THE ENGLISH VOCABULARY
English is a West Germanic language that arose in the Anglo-Saxon kingdoms of England.Following the economic, political, military, scientific, cultural, and colonial influence of Great Britain and the United Kingdom from the 18th century, via the British Empire, and of the United States since the mid-20th century, it has been widely dispersed around the world, become the leading language of international discourse, and has acquired use as lingua franca in many regions. It is widely learned as a second language and used as an official language of the European Union and many Commonwealth countries, as well as in many world organizations. It is the third most ...view middle of the document...
Merriam Webster online dictionary provides the following definitions of vocabulary :
1.a list or collection of words or of words and phrases usually alphabetically arranged and explained or defined : lexicon
2 a : a sum or stock of words employed by a language, group, individual, or work or in a field of knowledge
b : a list or collection of terms or codes available for use (as in an indexing system)
3 : a supply of expressive techniques or devices (as of an art form) 
It includes passive vocabulary (all the words recognized and understood, although not necessarily used, by a particular person) and active vocabulary (all the words used by a particular person, socioeconomic group, profession, etc.).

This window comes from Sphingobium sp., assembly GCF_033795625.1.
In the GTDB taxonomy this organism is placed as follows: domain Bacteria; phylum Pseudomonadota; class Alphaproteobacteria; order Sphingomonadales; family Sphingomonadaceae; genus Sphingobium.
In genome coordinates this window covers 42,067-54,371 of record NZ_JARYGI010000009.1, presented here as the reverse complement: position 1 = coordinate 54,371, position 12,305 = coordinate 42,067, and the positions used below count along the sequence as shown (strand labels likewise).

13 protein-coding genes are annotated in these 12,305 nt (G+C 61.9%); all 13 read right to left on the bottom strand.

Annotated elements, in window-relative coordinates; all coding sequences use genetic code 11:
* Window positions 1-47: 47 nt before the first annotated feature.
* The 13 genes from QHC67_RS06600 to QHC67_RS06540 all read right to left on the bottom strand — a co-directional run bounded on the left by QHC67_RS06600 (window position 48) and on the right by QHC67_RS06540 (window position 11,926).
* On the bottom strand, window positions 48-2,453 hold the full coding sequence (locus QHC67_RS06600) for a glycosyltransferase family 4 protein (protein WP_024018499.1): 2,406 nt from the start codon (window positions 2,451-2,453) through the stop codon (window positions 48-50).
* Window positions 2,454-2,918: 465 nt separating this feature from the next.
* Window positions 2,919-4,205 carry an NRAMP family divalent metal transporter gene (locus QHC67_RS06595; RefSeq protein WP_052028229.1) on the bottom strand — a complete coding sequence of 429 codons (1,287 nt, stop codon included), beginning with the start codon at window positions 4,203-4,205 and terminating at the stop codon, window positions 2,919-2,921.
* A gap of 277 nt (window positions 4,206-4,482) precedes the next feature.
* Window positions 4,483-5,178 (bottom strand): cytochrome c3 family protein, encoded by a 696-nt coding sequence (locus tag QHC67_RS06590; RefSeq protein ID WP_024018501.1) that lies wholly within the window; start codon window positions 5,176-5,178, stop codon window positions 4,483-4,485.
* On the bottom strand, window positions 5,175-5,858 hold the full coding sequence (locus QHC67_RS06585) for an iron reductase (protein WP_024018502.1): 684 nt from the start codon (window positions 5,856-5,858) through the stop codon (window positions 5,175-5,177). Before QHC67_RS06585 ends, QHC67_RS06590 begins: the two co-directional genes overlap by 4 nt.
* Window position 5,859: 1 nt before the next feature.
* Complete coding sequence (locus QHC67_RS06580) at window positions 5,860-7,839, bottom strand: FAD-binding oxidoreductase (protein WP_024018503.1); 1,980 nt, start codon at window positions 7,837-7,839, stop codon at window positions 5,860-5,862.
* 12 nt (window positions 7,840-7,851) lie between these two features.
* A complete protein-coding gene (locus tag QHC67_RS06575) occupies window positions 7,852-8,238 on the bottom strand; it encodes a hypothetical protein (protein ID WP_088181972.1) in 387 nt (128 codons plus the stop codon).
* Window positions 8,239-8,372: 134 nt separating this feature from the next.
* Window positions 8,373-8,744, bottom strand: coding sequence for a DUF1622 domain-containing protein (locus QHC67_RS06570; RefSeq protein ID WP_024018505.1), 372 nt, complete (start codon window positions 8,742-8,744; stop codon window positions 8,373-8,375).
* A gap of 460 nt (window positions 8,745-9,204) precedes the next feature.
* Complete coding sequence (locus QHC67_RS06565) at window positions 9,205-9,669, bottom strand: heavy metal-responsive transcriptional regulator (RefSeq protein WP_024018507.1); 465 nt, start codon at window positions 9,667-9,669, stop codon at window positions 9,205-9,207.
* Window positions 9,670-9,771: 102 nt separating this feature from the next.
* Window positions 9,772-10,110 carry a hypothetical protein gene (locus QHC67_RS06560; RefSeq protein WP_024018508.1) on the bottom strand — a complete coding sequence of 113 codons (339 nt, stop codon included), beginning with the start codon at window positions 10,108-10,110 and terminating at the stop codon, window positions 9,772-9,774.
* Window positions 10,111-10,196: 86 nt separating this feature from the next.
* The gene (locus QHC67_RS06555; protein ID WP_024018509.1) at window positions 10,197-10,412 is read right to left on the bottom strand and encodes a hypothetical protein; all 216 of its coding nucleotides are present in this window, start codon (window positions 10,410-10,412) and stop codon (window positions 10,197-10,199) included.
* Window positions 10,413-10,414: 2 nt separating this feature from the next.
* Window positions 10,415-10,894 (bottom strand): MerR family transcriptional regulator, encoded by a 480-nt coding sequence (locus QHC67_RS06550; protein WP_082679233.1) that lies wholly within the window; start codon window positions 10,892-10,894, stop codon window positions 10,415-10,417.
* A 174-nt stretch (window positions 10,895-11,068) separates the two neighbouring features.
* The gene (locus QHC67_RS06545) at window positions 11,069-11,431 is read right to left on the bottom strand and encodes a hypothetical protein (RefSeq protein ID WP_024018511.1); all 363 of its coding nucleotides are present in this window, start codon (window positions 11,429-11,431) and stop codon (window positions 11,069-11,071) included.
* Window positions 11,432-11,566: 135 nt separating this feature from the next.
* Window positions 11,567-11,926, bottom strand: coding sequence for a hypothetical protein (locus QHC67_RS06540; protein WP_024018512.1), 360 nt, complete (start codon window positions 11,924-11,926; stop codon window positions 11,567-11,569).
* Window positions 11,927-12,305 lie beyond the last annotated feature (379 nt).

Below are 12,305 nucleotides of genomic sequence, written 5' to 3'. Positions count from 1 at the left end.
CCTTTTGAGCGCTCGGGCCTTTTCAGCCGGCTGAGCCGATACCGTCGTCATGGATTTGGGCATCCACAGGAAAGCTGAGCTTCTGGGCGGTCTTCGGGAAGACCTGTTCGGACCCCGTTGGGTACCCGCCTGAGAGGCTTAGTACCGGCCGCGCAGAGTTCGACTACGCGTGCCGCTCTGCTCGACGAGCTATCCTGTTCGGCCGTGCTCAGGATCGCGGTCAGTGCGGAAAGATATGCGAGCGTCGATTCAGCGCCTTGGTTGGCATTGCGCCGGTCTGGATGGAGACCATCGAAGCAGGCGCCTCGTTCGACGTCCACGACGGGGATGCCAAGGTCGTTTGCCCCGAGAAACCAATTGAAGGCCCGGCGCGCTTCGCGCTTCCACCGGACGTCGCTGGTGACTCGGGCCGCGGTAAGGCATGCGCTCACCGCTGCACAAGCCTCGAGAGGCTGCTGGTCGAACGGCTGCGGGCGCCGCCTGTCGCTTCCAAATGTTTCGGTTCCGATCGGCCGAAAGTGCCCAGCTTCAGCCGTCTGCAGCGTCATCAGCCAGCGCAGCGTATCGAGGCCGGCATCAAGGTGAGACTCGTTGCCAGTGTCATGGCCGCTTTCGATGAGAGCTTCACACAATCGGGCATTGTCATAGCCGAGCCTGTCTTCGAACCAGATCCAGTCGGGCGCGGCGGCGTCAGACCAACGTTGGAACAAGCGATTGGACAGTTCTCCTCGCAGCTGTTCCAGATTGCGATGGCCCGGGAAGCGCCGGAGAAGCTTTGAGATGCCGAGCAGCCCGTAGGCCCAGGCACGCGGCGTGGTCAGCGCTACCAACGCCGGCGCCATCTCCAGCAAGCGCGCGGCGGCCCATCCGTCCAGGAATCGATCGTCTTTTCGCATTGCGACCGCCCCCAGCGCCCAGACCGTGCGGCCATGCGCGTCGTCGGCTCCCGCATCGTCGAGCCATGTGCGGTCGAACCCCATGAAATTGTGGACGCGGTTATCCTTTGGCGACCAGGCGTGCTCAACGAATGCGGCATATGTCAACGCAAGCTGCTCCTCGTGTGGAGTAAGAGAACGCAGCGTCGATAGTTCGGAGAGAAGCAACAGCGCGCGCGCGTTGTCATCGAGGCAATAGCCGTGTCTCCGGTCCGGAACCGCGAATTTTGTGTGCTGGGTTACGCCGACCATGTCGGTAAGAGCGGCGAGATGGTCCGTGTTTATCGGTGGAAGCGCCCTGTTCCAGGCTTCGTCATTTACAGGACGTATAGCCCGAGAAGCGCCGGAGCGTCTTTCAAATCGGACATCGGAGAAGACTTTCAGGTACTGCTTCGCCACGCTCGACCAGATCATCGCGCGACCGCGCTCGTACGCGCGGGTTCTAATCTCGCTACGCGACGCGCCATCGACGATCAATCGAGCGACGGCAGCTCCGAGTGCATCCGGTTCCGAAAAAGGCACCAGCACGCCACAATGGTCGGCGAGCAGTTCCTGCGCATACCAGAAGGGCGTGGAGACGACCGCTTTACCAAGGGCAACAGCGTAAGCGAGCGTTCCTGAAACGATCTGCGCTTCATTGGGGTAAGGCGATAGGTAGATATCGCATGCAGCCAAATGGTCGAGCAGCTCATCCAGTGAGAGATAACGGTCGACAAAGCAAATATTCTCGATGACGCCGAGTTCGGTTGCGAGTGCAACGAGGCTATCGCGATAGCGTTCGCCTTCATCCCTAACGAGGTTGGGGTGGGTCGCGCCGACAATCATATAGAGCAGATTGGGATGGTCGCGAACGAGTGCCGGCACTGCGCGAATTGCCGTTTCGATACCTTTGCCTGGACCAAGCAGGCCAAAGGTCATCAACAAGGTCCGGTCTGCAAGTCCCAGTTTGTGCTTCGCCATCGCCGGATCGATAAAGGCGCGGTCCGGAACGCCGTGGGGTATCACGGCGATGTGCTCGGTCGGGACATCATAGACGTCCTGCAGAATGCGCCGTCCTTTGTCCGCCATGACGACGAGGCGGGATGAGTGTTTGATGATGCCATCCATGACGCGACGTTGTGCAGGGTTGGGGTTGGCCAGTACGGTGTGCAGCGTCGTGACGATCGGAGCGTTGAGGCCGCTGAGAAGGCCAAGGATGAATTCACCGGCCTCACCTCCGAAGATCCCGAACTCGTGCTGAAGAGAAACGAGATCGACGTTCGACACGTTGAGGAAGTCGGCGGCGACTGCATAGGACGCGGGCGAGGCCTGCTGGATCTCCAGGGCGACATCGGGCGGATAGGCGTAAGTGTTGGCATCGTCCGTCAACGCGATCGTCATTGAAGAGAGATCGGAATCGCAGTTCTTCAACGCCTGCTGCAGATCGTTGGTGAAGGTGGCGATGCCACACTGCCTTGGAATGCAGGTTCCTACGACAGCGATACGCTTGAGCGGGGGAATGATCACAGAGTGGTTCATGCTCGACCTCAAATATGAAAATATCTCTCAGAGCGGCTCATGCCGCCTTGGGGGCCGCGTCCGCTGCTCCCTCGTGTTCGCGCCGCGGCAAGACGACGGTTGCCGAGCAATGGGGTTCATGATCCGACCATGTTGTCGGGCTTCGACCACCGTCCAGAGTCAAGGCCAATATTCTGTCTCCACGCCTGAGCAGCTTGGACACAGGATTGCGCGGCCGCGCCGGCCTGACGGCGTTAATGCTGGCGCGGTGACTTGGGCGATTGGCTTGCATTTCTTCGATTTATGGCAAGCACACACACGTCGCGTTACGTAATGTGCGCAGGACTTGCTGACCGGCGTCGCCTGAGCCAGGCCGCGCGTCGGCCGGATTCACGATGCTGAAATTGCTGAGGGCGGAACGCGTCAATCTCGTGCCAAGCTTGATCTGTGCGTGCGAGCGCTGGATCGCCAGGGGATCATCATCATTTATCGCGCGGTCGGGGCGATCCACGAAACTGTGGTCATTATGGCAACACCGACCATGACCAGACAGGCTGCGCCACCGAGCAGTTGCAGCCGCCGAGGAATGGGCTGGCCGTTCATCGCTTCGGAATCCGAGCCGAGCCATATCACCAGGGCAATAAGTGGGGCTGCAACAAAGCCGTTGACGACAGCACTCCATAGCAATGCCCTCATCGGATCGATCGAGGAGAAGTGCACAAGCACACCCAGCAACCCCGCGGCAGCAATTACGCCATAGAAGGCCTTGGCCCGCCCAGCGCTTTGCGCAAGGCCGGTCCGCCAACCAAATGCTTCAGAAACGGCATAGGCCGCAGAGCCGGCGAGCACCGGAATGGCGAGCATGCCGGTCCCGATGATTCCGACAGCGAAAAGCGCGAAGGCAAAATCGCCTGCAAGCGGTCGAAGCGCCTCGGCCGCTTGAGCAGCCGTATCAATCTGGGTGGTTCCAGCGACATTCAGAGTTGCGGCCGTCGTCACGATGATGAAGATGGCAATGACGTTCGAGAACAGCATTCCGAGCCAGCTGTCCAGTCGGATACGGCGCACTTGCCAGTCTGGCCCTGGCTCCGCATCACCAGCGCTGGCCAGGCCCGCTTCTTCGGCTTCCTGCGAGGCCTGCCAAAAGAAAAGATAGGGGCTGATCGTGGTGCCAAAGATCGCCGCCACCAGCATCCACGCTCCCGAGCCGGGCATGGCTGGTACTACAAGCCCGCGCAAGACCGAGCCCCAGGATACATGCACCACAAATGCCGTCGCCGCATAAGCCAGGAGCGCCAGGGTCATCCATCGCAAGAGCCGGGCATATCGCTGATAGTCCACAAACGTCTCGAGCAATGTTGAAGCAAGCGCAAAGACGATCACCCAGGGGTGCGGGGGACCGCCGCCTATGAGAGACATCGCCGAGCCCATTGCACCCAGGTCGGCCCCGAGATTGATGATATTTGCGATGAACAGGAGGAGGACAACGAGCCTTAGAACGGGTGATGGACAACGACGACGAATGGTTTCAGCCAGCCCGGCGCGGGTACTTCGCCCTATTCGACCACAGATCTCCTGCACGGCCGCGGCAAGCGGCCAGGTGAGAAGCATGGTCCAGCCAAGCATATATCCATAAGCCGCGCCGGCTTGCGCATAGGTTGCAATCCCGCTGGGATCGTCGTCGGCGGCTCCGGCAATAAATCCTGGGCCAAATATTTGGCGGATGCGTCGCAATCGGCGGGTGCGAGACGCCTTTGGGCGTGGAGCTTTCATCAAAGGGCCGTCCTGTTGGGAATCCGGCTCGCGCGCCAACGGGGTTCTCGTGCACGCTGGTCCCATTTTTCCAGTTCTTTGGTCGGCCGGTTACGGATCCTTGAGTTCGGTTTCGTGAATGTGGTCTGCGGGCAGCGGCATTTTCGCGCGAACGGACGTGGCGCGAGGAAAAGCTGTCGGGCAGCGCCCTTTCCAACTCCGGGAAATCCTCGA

All living languages are constantly changing and English is no exception. From the linguistic point of view, changes in pronunciation and grammar are much slower than changes in vocabulary that is constantly changing, growing and decaying.
The changes in the vocabulary of a language are due both to linguistic and extralinguistic causes. Vocabulary is a permanent subject to change, as a reaction to changes in social life of speech communities.
Dimensions of the English vocabulary
According to Lipka (2002:21) the English vocabulary has two dimensions: a temporal and a geographical one.
The temporal dimension is visible in its stratification through various influences at different times. The geographical dimension is very important and concerns the differencies between varieties of English. Considering the spread of the English language throughout the world, some linguists speak even of English vocabularies.
Among the varieties of English the most famous is the case of American and British English.
In many textbooks we can find pairs such as the following:
Am E : railroad, baggage, sidewalk, truck
BrE : railway, luggage, pavement, lorry
Structure of the English Vocabulary
Modern English has a very extensive vocabulary. A question naturally arises whether this enormous word-stock is composed of separate independent lexical units, or it should perhaps be regarded as a certain structured system made up of numerous interdependent and interrelated sub-systems or groups of words. This problem may be viewed in terms of the possible ways of classifying vocabulary items. Barbara Strang, in her book, Modern English Structure, states the following : “While grammar is the domain of systems , lexis is the domain of vast lists of formal items about which rather little generalization can be made” (1968:215). But even if from the historical point of view, the vocabulary is an accumulation of words, it is not merely a list of items. A number of important generalizations can be made. Vocabulary is not simply an inventory of unconnected, isolated elements, but a lexico-semantic system of interdependent and interrelated elements. A change in one part of the system brings a change into...